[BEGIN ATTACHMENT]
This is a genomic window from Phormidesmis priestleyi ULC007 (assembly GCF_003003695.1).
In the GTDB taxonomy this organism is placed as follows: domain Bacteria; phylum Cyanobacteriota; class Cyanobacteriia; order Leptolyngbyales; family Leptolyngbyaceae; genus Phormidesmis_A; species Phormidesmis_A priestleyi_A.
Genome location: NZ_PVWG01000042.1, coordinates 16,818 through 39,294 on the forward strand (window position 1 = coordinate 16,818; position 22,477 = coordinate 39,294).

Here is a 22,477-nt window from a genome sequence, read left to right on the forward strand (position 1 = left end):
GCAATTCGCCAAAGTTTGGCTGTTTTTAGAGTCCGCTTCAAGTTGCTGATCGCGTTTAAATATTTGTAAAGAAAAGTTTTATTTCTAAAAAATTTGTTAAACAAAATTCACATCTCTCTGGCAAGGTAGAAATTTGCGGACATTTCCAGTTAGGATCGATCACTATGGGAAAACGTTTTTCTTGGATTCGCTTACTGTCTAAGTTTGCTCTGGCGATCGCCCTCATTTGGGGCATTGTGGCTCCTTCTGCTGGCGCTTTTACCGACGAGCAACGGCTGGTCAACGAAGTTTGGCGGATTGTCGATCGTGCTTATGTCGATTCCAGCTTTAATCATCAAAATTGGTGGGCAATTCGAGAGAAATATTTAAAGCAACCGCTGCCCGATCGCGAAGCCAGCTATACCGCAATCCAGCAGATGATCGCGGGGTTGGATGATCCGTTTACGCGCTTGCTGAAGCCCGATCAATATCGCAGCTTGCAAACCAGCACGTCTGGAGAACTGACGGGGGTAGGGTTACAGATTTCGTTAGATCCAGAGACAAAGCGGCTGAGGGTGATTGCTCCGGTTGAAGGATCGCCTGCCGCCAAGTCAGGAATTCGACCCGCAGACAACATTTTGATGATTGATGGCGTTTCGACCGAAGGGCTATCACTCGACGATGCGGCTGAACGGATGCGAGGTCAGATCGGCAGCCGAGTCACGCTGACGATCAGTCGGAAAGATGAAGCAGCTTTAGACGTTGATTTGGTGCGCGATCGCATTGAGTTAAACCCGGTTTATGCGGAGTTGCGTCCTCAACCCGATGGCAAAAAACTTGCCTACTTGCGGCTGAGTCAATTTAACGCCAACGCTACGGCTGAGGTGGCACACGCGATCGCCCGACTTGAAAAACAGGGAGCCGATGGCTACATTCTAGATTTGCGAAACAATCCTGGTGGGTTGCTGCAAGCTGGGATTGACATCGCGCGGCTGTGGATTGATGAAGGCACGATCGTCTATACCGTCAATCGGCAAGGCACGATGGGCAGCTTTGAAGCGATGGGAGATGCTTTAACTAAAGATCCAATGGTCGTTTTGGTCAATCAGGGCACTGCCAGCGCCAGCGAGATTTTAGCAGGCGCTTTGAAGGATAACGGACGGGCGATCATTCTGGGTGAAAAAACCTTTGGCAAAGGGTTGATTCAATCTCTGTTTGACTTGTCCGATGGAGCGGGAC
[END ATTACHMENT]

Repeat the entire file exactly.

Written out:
This is a genomic window from Phormidesmis priestleyi ULC007 (assembly GCF_003003695.1).
In the GTDB taxonomy this organism is placed as follows: domain Bacteria; phylum Cyanobacteriota; class Cyanobacteriia; order Leptolyngbyales; family Leptolyngbyaceae; genus Phormidesmis_A; species Phormidesmis_A priestleyi_A.
Genome location: NZ_PVWG01000042.1, coordinates 16,818 through 39,294 on the forward strand (window position 1 = coordinate 16,818; position 22,477 = coordinate 39,294).

Here is a 22,477-nt window from a genome sequence, read left to right on the forward strand (position 1 = left end):
GCAATTCGCCAAAGTTTGGCTGTTTTTAGAGTCCGCTTCAAGTTGCTGATCGCGTTTAAATATTTGTAAAGAAAAGTTTTATTTCTAAAAAATTTGTTAAACAAAATTCACATCTCTCTGGCAAGGTAGAAATTTGCGGACATTTCCAGTTAGGATCGATCACTATGGGAAAACGTTTTTCTTGGATTCGCTTACTGTCTAAGTTTGCTCTGGCGATCGCCCTCATTTGGGGCATTGTGGCTCCTTCTGCTGGCGCTTTTACCGACGAGCAACGGCTGGTCAACGAAGTTTGGCGGATTGTCGATCGTGCTTATGTCGATTCCAGCTTTAATCATCAAAATTGGTGGGCAATTCGAGAGAAATATTTAAAGCAACCGCTGCCCGATCGCGAAGCCAGCTATACCGCAATCCAGCAGATGATCGCGGGGTTGGATGATCCGTTTACGCGCTTGCTGAAGCCCGATCAATATCGCAGCTTGCAAACCAGCACGTCTGGAGAACTGACGGGGGTAGGGTTACAGATTTCGTTAGATCCAGAGACAAAGCGGCTGAGGGTGATTGCTCCGGTTGAAGGATCGCCTGCCGCCAAGTCAGGAATTCGACCCGCAGACAACATTTTGATGATTGATGGCGTTTCGACCGAAGGGCTATCACTCGACGATGCGGCTGAACGGATGCGAGGTCAGATCGGCAGCCGAGTCACGCTGACGATCAGTCGGAAAGATGAAGCAGCTTTAGACGTTGATTTGGTGCGCGATCGCATTGAGTTAAACCCGGTTTATGCGGAGTTGCGTCCTCAACCCGATGGCAAAAAACTTGCCTACTTGCGGCTGAGTCAATTTAACGCCAACGCTACGGCTGAGGTGGCACACGCGATCGCCCGACTTGAAAAACAGGGAGCCGATGGCTACATTCTAGATTTGCGAAACAATCCTGGTGGGTTGCTGCAAGCTGGGATTGACATCGCGCGGCTGTGGATTGATGAAGGCACGATCGTCTATACCGTCAATCGGCAAGGCACGATGGGCAGCTTTGAAGCGATGGGAGATGCTTTAACTAAAGATCCAATGGTCGTTTTGGTCAATCAGGGCACTGCCAGCGCCAGCGAGATTTTAGCAGGCGCTTTGAAGGATAACGGACGGGCGATCATTCTGGGTGAAAAAACCTTTGGCAAAGGGTTGATTCAATCTCTGTTTGACTTGTCCGATGGAGCGGGAC